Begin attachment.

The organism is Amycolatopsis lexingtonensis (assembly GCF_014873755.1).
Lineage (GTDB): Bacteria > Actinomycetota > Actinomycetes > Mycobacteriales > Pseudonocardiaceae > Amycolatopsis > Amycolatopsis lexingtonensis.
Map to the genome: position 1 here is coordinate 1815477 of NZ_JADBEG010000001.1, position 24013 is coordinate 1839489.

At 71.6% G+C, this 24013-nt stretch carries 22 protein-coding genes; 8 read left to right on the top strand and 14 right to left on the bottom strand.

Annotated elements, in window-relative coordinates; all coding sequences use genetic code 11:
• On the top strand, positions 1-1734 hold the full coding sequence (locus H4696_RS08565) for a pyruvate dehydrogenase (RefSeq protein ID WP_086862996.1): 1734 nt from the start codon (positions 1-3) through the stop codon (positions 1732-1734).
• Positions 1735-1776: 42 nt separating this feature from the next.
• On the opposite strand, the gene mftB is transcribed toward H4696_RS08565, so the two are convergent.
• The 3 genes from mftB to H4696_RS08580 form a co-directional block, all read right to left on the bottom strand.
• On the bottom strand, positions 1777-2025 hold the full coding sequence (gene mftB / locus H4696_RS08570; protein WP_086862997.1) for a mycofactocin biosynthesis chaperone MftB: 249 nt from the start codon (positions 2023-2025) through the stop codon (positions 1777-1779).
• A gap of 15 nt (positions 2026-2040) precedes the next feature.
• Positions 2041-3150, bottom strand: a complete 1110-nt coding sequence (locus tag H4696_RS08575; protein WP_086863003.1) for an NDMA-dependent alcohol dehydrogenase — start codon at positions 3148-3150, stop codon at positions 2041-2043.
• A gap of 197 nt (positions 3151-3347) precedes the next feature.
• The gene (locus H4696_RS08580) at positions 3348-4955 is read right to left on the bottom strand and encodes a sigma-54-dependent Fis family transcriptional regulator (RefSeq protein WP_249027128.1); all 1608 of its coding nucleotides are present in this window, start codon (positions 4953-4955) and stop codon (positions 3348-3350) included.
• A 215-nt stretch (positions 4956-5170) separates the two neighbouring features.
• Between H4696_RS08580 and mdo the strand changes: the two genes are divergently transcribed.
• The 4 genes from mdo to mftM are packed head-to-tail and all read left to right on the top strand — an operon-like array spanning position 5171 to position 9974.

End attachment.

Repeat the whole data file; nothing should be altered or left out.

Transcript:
The organism is Amycolatopsis lexingtonensis (assembly GCF_014873755.1).
Lineage (GTDB): Bacteria > Actinomycetota > Actinomycetes > Mycobacteriales > Pseudonocardiaceae > Amycolatopsis > Amycolatopsis lexingtonensis.
Map to the genome: position 1 here is coordinate 1815477 of NZ_JADBEG010000001.1, position 24013 is coordinate 1839489.

At 71.6% G+C, this 24013-nt stretch carries 22 protein-coding genes; 8 read left to right on the top strand and 14 right to left on the bottom strand.

Annotated elements, in window-relative coordinates; all coding sequences use genetic code 11:
• On the top strand, positions 1-1734 hold the full coding sequence (locus H4696_RS08565) for a pyruvate dehydrogenase (RefSeq protein ID WP_086862996.1): 1734 nt from the start codon (positions 1-3) through the stop codon (positions 1732-1734).
• Positions 1735-1776: 42 nt separating this feature from the next.
• On the opposite strand, the gene mftB is transcribed toward H4696_RS08565, so the two are convergent.
• The 3 genes from mftB to H4696_RS08580 form a co-directional block, all read right to left on the bottom strand.
• On the bottom strand, positions 1777-2025 hold the full coding sequence (gene mftB / locus H4696_RS08570; protein WP_086862997.1) for a mycofactocin biosynthesis chaperone MftB: 249 nt from the start codon (positions 2023-2025) through the stop codon (positions 1777-1779).
• A gap of 15 nt (positions 2026-2040) precedes the next feature.
• Positions 2041-3150, bottom strand: a complete 1110-nt coding sequence (locus tag H4696_RS08575; protein WP_086863003.1) for an NDMA-dependent alcohol dehydrogenase — start codon at positions 3148-3150, stop codon at positions 2041-2043.
• A gap of 197 nt (positions 3151-3347) precedes the next feature.
• The gene (locus H4696_RS08580) at positions 3348-4955 is read right to left on the bottom strand and encodes a sigma-54-dependent Fis family transcriptional regulator (RefSeq protein WP_249027128.1); all 1608 of its coding nucleotides are present in this window, start codon (positions 4953-4955) and stop codon (positions 3348-3350) included.
• A 215-nt stretch (positions 4956-5170) separates the two neighbouring features.
• Between H4696_RS08580 and mdo the strand changes: the two genes are divergently transcribed.
• The 4 genes from mdo to mftM are packed head-to-tail and all read left to right on the top strand — an operon-like array spanning position 5171 to position 9974.